The Citco Defendants have demonstrated that most plaintiffs conducted discovery in an ignorant and indifferent fashion. With respect to the grossly negligent plaintiffs – 2M, Hunnicutt, Coronation, the Chagnon Plaintiffs, Bombardier Trusts, and the Bombardier Foundation – I will give the following jury charge:

The Citco Defendants have argued that 2M, Hunnicutt, Coronation, the Chagnon Plaintiffs, Bombardier Trusts, and the Bombardier Foundation destroyed relevant evidence, or failed to prevent the destruction of relevant evidence. This is known as the “spoliation of evidence.”

Spoliation is the destruction of evidence or the failure to preserve property [*104] for another’s use as evidence in pending or reasonably foreseeable litigation. To demonstrate that spoliation occurred, the Citco Defendants bear the burden of proving the following two elements by a preponderance of the evidence:

First, that relevant evidence was destroyed after the duty to preserve arose. Evidence is relevant if it would have clarified a fact at issue in the trial and otherwise would naturally have been introduced into evidence; and

Second, that 2M, Hunnicutt, Coronation, the Chagnon Plaintiffs, Bombardier Trusts, and the Bombardier Foundation were grossly negligent in their failure to preserve the evidence.

I instruct you, as a matter of law, that each of these plaintiffs failed to preserve evidence after its duty to preserve arose. 250 As a result, you may presume, if you so choose, that such lost evidence was relevant, and that it would have been favorable to the Citco Defendants. In deciding whether to adopt this presumption, you may take into account the egregiousness of the plaintiffs’ conduct in failing to preserve the evidence.

However, each of these plaintiffs has offered evidence that (1) no evidence was lost; (2) if evidence was lost, it was not relevant; and (3) if evidence was lost and it was relevant, it would not have been favorable to the Citco Defendants.

If you decline to presume that the lost evidence was relevant or would have been favorable to the Citco Defendants, then your consideration of the lost evidence is at an end, and you will not draw any inference arising from the lost evidence.

However, if you decide to presume that the lost evidence was relevant and would have been unfavorable to the Citco Defendants, you must next decide whether any of the following plaintiffs have rebutted that presumption: 2M, Hunnicutt, Coronation, the Chagnon Plaintiffs, Bombardier Trusts, or the Bombardier Foundation. If you determine that a plaintiff has rebutted the presumption that the lost evidence was either relevant or favorable to the Citco Defendants, you will not draw any inference arising from the lost evidence against that plaintiff. If, on the other hand, you determine that a plaintiff has not rebutted the presumption that the lost evidence was both relevant and favorable to the Citco Defendants, you may draw an inference against that plaintiff and in favor of the Citco Defendants – namely that the lost evidence would have been  favorable to the Citco Defendants.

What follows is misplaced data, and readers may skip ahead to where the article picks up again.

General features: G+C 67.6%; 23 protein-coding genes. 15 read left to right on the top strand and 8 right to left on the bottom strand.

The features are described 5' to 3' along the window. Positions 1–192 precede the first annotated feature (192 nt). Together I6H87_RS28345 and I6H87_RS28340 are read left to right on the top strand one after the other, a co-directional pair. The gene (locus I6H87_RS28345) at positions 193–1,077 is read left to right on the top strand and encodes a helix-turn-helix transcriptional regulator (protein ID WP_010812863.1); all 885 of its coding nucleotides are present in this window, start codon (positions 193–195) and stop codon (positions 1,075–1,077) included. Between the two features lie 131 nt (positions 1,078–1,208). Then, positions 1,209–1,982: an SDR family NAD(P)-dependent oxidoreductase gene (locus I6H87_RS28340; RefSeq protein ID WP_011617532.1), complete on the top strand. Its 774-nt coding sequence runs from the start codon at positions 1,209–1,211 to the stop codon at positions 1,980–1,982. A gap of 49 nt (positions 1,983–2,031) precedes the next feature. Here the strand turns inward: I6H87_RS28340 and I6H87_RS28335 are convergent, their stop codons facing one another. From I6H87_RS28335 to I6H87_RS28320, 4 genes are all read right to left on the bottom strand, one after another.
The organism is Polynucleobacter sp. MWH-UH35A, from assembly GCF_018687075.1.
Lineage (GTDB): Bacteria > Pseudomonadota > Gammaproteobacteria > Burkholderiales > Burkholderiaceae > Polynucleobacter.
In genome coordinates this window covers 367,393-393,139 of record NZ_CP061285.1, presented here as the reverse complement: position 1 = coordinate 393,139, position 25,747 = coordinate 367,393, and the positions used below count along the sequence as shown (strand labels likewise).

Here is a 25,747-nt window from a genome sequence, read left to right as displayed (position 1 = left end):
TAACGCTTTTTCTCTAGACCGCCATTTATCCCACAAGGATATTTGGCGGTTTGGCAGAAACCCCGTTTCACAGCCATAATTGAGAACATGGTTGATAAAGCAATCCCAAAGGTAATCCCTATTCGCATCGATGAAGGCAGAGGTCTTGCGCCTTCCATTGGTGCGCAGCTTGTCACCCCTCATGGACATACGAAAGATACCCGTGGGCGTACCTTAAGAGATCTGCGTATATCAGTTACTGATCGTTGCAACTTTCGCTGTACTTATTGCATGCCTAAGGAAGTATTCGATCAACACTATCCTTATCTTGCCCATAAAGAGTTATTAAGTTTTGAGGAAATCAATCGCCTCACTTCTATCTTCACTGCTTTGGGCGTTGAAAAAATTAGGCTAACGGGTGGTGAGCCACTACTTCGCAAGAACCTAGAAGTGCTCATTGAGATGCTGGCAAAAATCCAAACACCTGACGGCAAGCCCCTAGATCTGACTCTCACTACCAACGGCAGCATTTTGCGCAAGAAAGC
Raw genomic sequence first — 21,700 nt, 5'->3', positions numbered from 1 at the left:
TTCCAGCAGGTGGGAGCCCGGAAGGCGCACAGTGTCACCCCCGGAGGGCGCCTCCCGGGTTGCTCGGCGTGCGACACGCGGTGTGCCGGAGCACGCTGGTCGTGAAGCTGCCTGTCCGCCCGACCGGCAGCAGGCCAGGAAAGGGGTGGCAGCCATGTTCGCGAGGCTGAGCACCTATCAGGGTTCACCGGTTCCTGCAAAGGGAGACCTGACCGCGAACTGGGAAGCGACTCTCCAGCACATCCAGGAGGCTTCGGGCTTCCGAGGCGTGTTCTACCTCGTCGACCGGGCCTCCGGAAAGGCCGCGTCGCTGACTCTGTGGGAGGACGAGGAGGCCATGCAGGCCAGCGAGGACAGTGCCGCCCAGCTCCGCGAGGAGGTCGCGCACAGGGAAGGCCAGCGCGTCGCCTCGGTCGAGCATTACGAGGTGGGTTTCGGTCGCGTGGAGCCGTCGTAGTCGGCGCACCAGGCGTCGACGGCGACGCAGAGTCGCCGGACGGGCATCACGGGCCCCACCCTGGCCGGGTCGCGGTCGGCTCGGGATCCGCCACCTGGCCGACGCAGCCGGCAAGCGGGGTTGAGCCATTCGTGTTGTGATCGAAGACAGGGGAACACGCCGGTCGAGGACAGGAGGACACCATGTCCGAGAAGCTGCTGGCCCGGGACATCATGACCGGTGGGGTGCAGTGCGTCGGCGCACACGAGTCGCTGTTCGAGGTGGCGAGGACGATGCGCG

Each plaintiff is entitled to your separate consideration. The question as to whether the Citco Defendants have proven spoliation is personal to each plaintiff and must be decided by you as to each plaintiff individually.

The Court also noted, “[w]hile litigants are not required to execute document productions with absolute precision, at a minimum they must act diligently and search thoroughly at the time they reasonably anticipate litigation. All of the plaintiffs in this motion failed to do so and have been sanctioned accordingly.”

The courts are moving towards being much less lenient in the question of when should ESI be protected from deletion due to potential civil litigation and also whats expected of the attorneys in protecting potentially responsive ESI.   Corporate Attorneys should always be conservative in their handling of the litigation hold question.

Place holds quickly, communicate the holds to custodians quickly, even those at the periphery of the case, track the custodians actions around the hold communication, and lastly, document everything.

Taking litigation holds seriously will lower your overall litigation cost and risk.

Eight Tenets for Building Effective Records Retention Policies